08 Dec 2021

On the frontline at Naas Hospital: Nurses face toughest of tests

Pressure: Frontline medical staff are just about coping with the demands of Covid-19 in Naas

On the frontline at Naas Hospital: Nurses face toughest of tests

Naas Hospital Nurse Elaine Steed in full PPE

Nurses working at the frontline of the battle against Covid-19 Naas General Hospital are coming under increasing pressure as more patients arrive at the facility.

The physical and mental demands of the jobs have increased, mealtimes are rushed at best and postponed at worst. And colleagues can and do fall sick.

The typical working day lasts 12 and a half hours. “We are facing extraordinary times and nothing would have prepared us for this; this is like nothing we’ve been used to up to now,” said nurse Elaine Steed.

County Tipperary native Ms Steed has been in the nursing profession for 25 years and is among the health workers dealing with the consequences of the coronavirus at NGH, which serves County Kildare west Wicklow — a population exceeding 220,000.

“It is very challenging now but there is great support from everybody, nurse managers, doctors and emergency department consultants. We are trying to be as flexible as we can in dealing with this.”

Ms Steed has worked at NGH since 2005 and in the emergency department there since 2014.

“The pressure is above and beyond what any of us have encountered before now; it is mentally and physically draining and I’d say the mental impact is greater than the physical demands.”

The emergency department is split into two zones, one accommodating the routine emergency cases and the other devoted to those with showing symptoms of Covid-19.

“Obviously there is a need for separation and the demands on us are changing daily as the workload changes.

“At the moment we’re doing alright, we are coping but if there is a rush of coronavirus cases that will change.”

Elaine Steed

It is understood that hospital management have reduced the number of beds in non-emergency wards from six to four so that social distancing can be achieved.

Staff, including nurses, are required to put on and remove personal protection equipment like gowns, masks and shoe covers several times a day, every day.

“We have to move around sometimes unavoidably close to each other and in confined areas and this is necessary.”

The stress of the job is ever present and not just because the shifts are long.

“When we are not working we are thinking of what is ahead of us when we return, especially the night before we start again or in the hours leading up to another shift.”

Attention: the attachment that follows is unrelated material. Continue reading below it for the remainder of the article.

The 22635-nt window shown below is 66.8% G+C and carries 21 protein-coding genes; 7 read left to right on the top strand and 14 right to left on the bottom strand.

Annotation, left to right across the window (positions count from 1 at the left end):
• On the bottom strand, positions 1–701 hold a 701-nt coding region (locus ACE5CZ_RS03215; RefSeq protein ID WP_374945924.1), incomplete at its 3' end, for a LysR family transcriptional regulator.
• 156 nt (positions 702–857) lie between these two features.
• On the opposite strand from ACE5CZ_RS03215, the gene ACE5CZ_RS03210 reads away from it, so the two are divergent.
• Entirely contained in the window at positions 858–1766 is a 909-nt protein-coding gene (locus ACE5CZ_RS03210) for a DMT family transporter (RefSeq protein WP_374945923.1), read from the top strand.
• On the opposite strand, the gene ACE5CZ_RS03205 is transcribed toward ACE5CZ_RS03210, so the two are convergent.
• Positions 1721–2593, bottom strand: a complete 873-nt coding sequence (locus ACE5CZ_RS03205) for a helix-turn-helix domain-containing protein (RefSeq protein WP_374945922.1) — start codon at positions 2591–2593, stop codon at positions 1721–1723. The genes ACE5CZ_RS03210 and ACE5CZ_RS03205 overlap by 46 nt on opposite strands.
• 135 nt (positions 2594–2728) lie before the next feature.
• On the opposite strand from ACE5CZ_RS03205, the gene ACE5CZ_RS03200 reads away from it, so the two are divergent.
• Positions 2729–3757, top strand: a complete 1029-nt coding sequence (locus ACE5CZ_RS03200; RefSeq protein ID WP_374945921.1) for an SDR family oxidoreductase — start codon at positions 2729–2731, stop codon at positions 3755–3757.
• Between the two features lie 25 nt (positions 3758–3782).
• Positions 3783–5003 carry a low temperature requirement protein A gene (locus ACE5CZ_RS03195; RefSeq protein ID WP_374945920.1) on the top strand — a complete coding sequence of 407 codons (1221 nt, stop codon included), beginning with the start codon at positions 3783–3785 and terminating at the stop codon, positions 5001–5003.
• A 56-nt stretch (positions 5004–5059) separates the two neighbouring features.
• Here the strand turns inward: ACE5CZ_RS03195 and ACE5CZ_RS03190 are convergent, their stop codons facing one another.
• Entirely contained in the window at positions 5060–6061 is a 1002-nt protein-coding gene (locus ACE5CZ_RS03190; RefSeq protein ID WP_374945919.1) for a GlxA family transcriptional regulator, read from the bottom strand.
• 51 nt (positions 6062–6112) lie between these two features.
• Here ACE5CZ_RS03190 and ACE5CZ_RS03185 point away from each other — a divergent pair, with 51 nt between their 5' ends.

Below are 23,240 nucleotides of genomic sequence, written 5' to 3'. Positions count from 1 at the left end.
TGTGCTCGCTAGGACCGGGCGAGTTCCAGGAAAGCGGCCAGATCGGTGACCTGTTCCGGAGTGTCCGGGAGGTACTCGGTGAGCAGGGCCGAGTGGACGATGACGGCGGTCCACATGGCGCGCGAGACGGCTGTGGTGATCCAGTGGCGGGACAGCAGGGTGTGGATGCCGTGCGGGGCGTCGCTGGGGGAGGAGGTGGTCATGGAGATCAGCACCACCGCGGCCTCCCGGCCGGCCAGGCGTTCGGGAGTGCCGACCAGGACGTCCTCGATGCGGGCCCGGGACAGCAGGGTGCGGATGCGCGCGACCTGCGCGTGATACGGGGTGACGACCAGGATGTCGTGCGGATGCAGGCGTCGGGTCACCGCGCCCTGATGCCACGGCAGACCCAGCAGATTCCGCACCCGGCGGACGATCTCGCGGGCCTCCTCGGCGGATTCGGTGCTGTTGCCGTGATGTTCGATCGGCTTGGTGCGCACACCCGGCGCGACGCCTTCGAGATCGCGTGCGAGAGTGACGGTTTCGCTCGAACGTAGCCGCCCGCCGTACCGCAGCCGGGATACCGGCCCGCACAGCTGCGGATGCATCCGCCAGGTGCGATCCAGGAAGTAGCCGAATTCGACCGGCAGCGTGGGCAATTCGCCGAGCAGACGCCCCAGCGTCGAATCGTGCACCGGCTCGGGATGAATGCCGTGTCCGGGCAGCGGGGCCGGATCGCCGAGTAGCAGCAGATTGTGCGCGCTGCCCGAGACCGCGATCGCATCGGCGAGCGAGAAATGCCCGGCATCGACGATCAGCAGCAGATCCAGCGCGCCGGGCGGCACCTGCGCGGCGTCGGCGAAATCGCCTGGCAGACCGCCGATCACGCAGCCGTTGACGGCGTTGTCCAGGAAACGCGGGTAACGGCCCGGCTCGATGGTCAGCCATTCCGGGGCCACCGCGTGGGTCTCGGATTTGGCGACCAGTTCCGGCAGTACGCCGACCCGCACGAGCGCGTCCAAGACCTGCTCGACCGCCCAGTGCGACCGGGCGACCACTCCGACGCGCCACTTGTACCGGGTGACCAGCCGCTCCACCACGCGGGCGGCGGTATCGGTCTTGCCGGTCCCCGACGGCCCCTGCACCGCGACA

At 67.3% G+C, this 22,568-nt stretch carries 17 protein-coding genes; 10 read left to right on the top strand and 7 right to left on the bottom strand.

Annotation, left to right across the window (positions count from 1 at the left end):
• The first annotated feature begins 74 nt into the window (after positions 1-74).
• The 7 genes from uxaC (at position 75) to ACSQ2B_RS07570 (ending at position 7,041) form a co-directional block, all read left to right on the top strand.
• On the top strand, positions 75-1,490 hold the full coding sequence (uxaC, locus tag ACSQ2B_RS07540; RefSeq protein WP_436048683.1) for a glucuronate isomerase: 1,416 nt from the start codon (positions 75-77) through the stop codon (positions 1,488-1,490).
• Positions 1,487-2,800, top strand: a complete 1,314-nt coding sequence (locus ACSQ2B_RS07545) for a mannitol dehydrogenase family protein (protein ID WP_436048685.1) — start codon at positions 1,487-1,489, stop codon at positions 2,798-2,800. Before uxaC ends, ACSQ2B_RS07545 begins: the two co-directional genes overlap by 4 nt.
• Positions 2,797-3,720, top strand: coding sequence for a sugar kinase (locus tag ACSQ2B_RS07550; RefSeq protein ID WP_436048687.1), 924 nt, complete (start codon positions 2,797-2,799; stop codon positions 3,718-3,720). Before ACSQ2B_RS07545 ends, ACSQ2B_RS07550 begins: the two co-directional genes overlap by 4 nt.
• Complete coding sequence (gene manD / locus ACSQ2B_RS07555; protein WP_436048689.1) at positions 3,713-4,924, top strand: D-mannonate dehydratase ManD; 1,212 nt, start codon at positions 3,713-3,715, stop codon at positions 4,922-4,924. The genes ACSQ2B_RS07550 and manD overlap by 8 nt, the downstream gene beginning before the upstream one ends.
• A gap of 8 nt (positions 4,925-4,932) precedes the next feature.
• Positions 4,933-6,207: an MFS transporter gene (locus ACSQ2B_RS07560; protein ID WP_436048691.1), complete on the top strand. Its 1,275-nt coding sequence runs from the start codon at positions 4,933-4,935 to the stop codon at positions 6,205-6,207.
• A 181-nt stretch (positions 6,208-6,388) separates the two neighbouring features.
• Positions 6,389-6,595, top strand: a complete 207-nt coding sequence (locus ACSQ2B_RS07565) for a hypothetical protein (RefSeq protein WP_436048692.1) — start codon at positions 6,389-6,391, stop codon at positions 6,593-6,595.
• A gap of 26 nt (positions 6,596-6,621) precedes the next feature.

“We’ll be wondering how everyone else is coping and how they are doing. The pressure is ever present, even when walking down a corridor you’re thinking ‘what am I going into’.”

She added: “Because of illness there might be nobody to relieve me at the end of my shift or someone you were supposed to start work with is out. We’re lucky if we can eat during a shift, let alone take a proper meal break and we put on and take off the equipment up to seven times a day.”

The road doesn’t quite end at the end of the shift, which runs for 12 and a half hours roughly between eight and eight o’clock.

The shifts are often extended because there is pressure to hand over as smoothly as possible to staff replacing those who have just finished.

Nurses work 13 shifts in a four week period. The need for more staff is apparent.

“Some staff have been out in self isolation because a patient was Covid-19 positive and we did not know, and while this is necessary it brings pressures.

“At the best of times there is a case for more nursing staff in Naas and we’ve never seen anything like this; it’s absolutely the toughest time any of us has faced.”

And so the television images of cars carrying people to Wexford and Waterford on the main route to the south east from Dublin at the start of the Easter holiday were deeply frustrating for medical staff dealing with the effects of the virus.

“This was disheartening and upsetting, there was no justification or explanation for it; we need to remember what we have to do like social distancing, washing hands, self-isolating if you suspect you’ve contracted the virus.”

At the same time the number of patients on trolleys has dropped dramatically.

And she stressed that the fears surrounding the virus should not dissuade people from coming in if they feel they may have other medical issues that require hospital treatment.

A sign posted outside Naas Hospital

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